Posted by: bahughes13 | October 2, 2011

Collective Intelligence?

“Collective Intelligence”, as portrayed by Jenkins and researched by Levy, seems to assume a positive construct for the future of information management and research. In many ways, the process of engaging in the action of collective intelligence and the effect on the social structure that results seem to provide the value… not necessarily the “answers” or “information” or “impact” that result from that process. Jenkins writes: “What holds a collective intelligence together is not the possession of knowledge, which is relatively static, but social process of acquiring knowledge, which is dynamic and participatory, continually testing and reaffirming the group’s social ties,” (page 54).
But what happens when the collective intelligence is not positive, reaffirming and constructive? Or, perhaps even more likely — when various sectors within our society disagree on what is true, honest and valuable? Let’s start with Wikipedia. According to its own “about” section, Wikipedia has 82,000 contributors working on 19 million articles. Contributors can use their real names, pseudonyms, or post anonymously. As of March 2011, they had 400 million unique users per month. This Collective has self-structured to include “editors”, “administrators”, “bureaucrats”, and even Wiki’s version of a Supreme Court – “The Arbitration Committee”. While there have been instances in which information is posted improperly, there is a system in place to deal with vandalism and inaccurate posts (once identified).
Contrast that to WikiLeaks, a Collective with a similar start. The original goal of WikiLeaks was to provide the world with insight into the inner workings (and potential corruption) of governments in a user-editable format. That has now changed into (what Wikipedia calls) a more traditional publication format that has locked down users’ ability to edit information. WikiLeaks and its leader, Julian Assange, have released everything from secret documents related to the Iraq and Afghanistan Wars to State Department cables to confidential corporate information. When challenged with prosecution, Assange and his defenders threatened on the BBC that WikiLeaks had “information it considered to be a thermo-nuclear device which it would release” if needed.  When major players reacted (PayPal for instance), they faced retribution from Anonymous, a collective of hackers who retaliated on behalf of WikiLeaks by launching attacks on corporate servers.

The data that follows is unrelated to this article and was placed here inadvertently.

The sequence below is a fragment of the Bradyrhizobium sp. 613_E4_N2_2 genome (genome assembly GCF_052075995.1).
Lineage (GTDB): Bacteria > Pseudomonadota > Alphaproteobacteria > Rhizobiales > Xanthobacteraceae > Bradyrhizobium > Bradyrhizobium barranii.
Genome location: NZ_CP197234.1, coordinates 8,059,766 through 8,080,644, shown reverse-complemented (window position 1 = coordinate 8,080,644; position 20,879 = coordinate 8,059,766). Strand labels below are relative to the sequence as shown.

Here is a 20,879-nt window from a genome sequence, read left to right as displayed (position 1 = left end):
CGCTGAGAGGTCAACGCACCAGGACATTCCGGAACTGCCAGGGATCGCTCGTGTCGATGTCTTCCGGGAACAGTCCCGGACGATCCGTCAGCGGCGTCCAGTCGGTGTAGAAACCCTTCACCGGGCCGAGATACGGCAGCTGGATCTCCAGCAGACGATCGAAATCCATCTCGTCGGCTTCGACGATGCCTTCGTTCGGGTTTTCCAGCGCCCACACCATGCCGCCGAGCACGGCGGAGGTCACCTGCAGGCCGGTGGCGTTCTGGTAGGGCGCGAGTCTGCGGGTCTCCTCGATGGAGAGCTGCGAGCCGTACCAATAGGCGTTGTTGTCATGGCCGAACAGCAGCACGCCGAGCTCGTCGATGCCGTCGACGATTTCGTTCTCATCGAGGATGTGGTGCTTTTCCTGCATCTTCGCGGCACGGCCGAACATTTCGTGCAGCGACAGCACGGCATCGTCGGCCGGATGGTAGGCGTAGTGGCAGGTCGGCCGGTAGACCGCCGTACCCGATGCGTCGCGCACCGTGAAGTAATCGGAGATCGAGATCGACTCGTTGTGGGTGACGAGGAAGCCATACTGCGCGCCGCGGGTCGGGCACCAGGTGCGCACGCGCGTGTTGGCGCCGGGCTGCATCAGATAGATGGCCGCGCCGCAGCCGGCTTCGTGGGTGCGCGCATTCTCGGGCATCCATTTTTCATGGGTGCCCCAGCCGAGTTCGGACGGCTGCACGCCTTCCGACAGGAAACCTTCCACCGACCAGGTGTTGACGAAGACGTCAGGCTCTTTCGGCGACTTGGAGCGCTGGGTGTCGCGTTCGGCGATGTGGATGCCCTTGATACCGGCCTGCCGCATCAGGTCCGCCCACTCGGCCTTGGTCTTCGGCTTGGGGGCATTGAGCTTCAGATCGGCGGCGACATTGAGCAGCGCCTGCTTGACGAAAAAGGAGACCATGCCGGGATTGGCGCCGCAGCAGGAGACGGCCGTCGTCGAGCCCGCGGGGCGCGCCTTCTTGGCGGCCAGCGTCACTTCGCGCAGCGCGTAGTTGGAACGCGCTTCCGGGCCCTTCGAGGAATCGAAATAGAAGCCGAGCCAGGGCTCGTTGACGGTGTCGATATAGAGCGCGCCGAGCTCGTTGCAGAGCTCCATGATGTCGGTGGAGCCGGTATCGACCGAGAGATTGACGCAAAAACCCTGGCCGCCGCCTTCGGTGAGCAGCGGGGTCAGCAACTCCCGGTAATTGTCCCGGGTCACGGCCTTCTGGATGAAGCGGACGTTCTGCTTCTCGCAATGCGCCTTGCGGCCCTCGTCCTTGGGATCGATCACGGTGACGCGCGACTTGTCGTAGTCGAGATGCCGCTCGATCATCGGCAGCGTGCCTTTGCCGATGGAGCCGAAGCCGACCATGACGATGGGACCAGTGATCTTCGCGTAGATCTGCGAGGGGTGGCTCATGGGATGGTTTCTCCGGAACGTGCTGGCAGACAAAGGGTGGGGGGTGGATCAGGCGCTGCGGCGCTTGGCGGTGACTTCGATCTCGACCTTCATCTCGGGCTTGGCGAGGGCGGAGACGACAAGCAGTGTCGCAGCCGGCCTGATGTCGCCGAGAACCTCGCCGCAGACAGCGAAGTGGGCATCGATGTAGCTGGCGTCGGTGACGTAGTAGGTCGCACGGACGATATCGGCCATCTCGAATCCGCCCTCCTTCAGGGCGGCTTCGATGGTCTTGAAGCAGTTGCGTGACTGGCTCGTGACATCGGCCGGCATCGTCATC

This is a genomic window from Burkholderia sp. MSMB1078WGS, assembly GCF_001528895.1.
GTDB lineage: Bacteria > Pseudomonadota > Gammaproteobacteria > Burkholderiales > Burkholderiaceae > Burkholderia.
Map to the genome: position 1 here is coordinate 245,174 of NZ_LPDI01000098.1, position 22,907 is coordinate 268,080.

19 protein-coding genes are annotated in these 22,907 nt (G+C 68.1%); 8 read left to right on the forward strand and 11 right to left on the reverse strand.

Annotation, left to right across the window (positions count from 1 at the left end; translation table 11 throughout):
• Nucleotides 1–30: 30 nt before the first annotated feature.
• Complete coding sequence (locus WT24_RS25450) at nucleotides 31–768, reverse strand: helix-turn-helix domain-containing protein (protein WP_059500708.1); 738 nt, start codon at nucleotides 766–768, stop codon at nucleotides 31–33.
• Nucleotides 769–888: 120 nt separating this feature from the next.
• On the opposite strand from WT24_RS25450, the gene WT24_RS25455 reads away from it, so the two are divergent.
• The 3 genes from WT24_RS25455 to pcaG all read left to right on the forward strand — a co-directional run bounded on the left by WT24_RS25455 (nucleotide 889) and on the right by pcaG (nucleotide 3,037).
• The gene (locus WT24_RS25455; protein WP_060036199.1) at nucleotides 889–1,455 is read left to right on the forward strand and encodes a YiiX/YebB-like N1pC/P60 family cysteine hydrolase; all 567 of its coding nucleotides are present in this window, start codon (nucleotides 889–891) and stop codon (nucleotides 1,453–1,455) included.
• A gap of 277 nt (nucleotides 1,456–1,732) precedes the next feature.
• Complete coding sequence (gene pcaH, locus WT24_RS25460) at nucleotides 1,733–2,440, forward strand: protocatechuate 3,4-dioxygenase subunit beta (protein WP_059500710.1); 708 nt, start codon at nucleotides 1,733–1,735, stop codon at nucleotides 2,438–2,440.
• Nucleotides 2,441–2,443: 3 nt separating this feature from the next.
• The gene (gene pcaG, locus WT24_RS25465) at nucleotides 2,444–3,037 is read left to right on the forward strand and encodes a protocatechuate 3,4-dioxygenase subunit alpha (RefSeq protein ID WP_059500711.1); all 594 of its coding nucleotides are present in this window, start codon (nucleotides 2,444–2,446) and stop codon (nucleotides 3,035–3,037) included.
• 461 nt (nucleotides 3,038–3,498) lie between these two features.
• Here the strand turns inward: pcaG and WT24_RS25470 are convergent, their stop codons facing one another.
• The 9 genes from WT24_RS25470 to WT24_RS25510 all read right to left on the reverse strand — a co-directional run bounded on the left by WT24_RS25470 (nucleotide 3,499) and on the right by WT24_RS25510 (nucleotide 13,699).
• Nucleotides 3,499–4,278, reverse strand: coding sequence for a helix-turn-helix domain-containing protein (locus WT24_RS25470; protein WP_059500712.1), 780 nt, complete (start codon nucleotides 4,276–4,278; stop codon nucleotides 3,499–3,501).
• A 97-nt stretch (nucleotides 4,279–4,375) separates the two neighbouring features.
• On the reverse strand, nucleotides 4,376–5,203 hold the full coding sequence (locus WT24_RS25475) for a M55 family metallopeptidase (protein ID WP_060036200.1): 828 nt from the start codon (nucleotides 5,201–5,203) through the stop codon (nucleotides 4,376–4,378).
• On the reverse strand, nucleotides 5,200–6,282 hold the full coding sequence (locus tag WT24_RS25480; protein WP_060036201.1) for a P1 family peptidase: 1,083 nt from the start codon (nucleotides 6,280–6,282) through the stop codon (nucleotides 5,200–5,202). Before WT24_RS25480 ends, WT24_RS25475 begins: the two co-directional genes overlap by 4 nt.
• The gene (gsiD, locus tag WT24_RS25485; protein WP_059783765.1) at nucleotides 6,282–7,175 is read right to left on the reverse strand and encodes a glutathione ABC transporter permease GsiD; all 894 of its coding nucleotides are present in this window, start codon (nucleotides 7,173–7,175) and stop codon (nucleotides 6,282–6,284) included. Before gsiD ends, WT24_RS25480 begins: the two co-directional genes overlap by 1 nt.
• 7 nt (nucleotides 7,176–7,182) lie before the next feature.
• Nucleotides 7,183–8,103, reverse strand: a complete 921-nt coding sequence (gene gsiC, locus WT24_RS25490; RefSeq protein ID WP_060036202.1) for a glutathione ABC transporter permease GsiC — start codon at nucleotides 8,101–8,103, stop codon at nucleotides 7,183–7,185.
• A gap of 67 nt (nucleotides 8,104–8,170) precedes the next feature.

Is Wikipedia all good? Or WikiLeaks all bad? Of course not. But both are examples of where the future of Collective Intelligence can lead a global society and its ability (or inability) to agree on what is true, honest and valuable.

Discussion Questions:

1.  What impact do new technologies have on the future of Collective Intelligence?
2.  What controls could (or should) a global society put on a Collective Intelligence movements? Are any universal controls even feasible?
3.  Under “uses and gratification theory”, what is it about reality TV (such as Big Brother) that turns normal people (like me!) into addicts?
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